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Articles Tagged with cancer

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Should primary care doctors be liable for medical malpractice if they fail to discuss the HPV vaccine with parents of teenagers? HPV (human papillomavirus) is a sexually transmitted virus that can cause cervical cancer.  Because it is related to teenage sexual activity many doctors don’t discuss it with parents to avoid uncomfortable conversations with them.

A recent study published in Pediatrics shows that the HPV vaccine introduced 10 years ago is extremely effective in combating the virus and therefore in fighting cervical cancer. The study indicates that a comparison of the HPV rate between the pre vaccine period and the post vaccine period shows a decrease of two-thirds of HPV cases among girls aged 14 to 17. The decrease  occurred despite a very low immunization rate of 40% among 14 to 17 year old girls and 20% for boys of the same age. The rate of HPV cases among women between 20 and 24 years old also decreased by 34%. Among women older than 25 years the rate of HPV didn’t change.

Every year 14 million people in the US are diagnosed with HPV. According to the CDC there are approximately 100 strains of this type of virus. Around 40 of them can lead to an infection of the genital areas. Most of these 40 strains will turn into benign infections but a few of them can lead to serious conditions. Some HPV  strains such as types 16 and 18 can develop into oncogenic high-risk infections.  These specific infections cause most cervical, penile, vulvar, vaginal, anal, and oropharyngeal cancers and precancers. Other HPV strains such as types 6 and 11 cause genital warts and recurrent respiratory papillomatosis.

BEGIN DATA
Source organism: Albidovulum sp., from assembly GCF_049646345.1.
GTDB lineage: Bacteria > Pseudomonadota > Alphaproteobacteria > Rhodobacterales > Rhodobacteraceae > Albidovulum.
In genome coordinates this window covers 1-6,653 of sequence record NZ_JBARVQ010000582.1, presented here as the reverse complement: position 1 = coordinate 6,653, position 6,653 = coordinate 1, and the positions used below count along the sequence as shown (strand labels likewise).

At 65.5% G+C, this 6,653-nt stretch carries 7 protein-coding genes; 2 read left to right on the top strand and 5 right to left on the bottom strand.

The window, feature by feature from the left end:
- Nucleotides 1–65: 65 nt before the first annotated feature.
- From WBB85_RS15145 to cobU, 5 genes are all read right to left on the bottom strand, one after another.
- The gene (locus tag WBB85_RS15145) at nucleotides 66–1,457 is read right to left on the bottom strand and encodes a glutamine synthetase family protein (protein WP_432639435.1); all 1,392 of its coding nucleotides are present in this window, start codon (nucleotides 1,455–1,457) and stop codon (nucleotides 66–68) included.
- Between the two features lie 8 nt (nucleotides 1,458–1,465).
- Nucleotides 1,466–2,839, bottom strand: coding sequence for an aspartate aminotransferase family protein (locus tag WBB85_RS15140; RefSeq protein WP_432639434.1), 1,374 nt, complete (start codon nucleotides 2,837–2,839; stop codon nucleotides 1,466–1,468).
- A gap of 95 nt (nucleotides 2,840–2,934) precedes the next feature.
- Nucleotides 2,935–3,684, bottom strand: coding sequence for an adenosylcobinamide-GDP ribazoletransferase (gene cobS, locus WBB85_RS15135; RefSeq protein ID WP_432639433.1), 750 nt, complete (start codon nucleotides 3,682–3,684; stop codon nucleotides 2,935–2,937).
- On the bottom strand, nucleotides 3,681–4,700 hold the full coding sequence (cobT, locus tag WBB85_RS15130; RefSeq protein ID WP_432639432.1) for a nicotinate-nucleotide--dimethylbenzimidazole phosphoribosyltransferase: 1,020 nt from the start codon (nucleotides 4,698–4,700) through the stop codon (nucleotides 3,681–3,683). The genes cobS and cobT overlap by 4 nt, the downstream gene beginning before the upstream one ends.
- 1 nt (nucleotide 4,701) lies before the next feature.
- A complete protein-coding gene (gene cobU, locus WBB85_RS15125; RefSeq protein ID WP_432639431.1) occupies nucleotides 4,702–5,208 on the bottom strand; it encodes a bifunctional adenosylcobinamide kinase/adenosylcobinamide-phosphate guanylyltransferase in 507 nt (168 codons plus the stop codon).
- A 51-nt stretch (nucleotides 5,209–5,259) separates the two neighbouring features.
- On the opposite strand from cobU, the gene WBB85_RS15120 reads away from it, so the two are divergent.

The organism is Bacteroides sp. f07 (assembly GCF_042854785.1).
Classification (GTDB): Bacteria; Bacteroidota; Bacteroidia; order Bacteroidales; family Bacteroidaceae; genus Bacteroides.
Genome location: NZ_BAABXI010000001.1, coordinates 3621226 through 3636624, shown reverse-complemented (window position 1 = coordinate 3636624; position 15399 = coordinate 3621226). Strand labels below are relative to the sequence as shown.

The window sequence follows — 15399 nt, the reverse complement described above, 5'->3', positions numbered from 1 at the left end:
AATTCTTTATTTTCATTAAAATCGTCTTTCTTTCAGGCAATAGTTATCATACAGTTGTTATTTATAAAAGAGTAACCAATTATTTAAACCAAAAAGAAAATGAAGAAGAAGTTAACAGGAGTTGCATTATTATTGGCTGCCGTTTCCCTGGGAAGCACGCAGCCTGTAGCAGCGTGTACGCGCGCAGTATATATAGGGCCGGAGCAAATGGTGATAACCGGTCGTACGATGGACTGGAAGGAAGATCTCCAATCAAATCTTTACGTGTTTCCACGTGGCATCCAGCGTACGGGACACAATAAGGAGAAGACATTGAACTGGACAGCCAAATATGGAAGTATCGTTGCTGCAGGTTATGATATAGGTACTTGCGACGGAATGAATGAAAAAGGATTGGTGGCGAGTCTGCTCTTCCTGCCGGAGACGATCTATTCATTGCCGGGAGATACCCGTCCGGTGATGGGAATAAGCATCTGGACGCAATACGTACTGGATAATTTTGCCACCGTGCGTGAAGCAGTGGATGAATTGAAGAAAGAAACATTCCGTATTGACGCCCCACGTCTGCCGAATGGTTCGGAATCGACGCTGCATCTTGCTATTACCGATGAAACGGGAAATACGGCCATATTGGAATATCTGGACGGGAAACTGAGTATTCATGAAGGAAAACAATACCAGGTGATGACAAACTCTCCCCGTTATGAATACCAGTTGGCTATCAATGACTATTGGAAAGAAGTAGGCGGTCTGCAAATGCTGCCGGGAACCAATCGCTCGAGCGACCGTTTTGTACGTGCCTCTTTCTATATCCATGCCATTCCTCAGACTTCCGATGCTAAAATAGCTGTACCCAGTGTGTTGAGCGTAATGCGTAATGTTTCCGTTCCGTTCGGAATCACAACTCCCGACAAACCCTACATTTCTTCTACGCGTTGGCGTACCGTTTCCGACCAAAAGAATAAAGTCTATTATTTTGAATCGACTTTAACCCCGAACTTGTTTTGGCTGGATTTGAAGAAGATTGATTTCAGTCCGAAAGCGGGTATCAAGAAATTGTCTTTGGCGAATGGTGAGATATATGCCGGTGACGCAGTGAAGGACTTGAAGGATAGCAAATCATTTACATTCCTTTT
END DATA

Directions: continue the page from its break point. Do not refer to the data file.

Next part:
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firefighterFirefighters are exposed on a regular basis to known carcinogens. A recent study by the The National Institute for Occupational Safety and Health (NIOSH) that includes data from 1988 to 2007 assessed the association between firefighters and the development of 32 different types of cancer. The study found that firefighters have a greater risk to develop certain types of cancers such as melanoma, acute myeloid leukemia, multiple myeloma, and cancers of the esophagus, prostate, brain, and kidney. Black and Hispanic firefighters, unlike white firefighters, were also found to have increased risks for non-Hodgkin’s lymphoma, chronic lymphocytic leukemia, chronic myeloid leukemia and cancers of the tongue, testis, and bladder. Read more here

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A new study published in CANCER, a peer-reviewed journal of the American Cancer Society, shows that Amioradone, marketed since 1985 and used for arrhythmia or irregular heartbeats may increase cancer especially for patient using large doses.